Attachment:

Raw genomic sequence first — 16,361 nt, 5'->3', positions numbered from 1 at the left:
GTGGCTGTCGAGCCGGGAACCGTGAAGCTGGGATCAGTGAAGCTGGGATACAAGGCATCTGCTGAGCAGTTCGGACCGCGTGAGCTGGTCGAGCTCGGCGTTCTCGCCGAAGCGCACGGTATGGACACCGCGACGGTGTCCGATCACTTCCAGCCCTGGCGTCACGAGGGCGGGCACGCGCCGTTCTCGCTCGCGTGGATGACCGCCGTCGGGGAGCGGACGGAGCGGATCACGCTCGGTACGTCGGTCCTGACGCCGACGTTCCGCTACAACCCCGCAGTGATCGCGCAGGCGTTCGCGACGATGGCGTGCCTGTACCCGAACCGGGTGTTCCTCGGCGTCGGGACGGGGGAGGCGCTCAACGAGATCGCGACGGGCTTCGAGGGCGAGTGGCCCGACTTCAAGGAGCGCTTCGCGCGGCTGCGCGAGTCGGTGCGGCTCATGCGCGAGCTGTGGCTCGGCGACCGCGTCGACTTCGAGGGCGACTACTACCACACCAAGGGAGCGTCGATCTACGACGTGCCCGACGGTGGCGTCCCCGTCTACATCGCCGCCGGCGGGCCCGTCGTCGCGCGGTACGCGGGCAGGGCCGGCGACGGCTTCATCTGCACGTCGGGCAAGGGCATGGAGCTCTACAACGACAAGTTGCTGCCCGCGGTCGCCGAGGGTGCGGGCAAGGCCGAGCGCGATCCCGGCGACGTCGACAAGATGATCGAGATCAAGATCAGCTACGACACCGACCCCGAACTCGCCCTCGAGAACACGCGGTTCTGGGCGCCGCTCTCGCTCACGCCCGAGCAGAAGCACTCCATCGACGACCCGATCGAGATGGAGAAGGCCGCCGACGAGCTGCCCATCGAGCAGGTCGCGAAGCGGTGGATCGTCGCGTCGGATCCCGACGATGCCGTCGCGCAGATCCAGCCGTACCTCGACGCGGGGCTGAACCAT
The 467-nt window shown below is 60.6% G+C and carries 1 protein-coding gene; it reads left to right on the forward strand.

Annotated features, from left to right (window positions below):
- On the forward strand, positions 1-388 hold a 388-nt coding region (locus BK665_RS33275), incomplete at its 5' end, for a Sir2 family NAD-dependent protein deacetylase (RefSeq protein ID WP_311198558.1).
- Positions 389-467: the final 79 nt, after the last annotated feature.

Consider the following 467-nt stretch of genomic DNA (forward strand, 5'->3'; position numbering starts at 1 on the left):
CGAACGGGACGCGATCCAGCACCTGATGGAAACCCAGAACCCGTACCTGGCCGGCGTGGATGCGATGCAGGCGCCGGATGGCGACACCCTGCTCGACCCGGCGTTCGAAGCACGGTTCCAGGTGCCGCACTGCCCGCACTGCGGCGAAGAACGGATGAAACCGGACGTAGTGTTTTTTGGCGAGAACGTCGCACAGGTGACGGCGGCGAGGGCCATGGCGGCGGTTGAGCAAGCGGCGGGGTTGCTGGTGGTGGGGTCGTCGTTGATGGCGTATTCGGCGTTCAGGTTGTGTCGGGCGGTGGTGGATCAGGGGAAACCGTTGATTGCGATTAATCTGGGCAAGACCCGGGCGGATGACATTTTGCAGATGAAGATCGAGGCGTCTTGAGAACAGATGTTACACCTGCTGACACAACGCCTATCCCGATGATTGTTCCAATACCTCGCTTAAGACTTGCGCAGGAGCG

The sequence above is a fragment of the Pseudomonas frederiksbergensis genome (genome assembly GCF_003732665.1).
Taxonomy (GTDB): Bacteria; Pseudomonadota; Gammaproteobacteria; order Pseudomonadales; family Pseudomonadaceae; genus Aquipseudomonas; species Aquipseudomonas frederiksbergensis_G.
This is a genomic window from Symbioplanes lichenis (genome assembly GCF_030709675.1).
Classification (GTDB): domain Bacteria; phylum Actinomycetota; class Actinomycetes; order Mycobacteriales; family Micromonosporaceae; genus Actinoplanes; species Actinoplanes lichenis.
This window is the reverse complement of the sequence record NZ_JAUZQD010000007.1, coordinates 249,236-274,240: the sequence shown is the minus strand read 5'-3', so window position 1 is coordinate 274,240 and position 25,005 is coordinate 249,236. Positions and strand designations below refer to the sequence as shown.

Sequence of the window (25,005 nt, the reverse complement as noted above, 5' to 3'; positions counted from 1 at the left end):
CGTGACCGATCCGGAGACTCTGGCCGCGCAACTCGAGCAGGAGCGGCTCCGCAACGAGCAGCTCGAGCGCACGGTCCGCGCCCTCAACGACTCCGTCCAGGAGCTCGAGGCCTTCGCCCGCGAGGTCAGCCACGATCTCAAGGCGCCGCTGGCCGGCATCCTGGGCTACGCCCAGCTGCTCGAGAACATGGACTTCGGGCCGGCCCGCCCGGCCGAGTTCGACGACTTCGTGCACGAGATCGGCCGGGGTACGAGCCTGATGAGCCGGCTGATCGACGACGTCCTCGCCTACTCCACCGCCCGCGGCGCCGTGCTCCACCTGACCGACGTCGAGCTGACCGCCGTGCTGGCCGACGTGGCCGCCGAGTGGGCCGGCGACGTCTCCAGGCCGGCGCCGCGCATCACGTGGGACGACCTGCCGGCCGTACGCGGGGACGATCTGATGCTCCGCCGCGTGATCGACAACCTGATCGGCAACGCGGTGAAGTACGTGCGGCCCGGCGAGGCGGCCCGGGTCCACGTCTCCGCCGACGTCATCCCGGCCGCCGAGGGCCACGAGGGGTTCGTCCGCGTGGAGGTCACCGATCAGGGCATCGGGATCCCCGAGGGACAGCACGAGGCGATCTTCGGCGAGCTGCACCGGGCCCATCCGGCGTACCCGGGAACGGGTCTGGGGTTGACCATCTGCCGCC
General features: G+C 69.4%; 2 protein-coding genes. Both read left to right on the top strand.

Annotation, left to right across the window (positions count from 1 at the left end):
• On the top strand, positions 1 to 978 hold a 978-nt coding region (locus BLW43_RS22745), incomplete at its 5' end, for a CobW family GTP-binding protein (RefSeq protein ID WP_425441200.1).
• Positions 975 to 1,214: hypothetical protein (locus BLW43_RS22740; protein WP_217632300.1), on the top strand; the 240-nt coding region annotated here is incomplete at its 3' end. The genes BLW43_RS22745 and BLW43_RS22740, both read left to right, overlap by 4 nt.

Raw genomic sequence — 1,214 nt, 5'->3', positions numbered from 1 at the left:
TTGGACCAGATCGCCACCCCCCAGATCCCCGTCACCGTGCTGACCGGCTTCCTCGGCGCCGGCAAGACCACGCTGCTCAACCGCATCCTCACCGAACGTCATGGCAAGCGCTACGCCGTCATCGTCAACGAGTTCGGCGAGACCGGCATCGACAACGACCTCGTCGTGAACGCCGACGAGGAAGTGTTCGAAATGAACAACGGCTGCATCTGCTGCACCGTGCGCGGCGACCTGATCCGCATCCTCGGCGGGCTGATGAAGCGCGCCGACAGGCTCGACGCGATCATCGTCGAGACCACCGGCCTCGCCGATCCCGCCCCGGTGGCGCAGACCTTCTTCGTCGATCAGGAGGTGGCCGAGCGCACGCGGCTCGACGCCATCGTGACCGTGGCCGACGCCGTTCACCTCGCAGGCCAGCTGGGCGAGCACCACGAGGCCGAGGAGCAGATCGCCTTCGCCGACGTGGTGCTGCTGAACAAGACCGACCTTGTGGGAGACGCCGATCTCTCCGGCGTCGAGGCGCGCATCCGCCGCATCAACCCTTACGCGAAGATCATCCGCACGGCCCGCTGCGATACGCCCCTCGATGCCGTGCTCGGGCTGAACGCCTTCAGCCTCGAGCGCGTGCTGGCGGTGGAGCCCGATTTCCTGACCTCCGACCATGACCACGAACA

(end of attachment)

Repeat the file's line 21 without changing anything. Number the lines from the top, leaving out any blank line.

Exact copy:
TTGGACCAGATCGCCACCCCCCAGATCCCCGTCACCGTGCTGACCGGCTTCCTCGGCGCCGGCAAGACCACGCTGCTCAACCGCATCCTCACCGAACGTCATGGCAAGCGCTACGCCGTCATCGTCAACGAGTTCGGCGAGACCGGCATCGACAACGACCTCGTCGTGAACGCCGACGAGGAAGTGTTCGAAATGAACAACGGCTGCATCTGCTGCACCGTGCGCGGCGACCTGATCCGCATCCTCGGCGGGCTGATGAAGCGCGCCGACAGGCTCGACGCGATCATCGTCGAGACCACCGGCCTCGCCGATCCCGCCCCGGTGGCGCAGACCTTCTTCGTCGATCAGGAGGTGGCCGAGCGCACGCGGCTCGACGCCATCGTGACCGTGGCCGACGCCGTTCACCTCGCAGGCCAGCTGGGCGAGCACCACGAGGCCGAGGAGCAGATCGCCTTCGCCGACGTGGTGCTGCTGAACAAGACCGACCTTGTGGGAGACGCCGATCTCTCCGGCGTCGAGGCGCGCATCCGCCGCATCAACCCTTACGCGAAGATCATCCGCACGGCCCGCTGCGATACGCCCCTCGATGCCGTGCTCGGGCTGAACGCCTTCAGCCTCGAGCGCGTGCTGGCGGTGGAGCCCGATTTCCTGACCTCCGACCATGACCACGAACA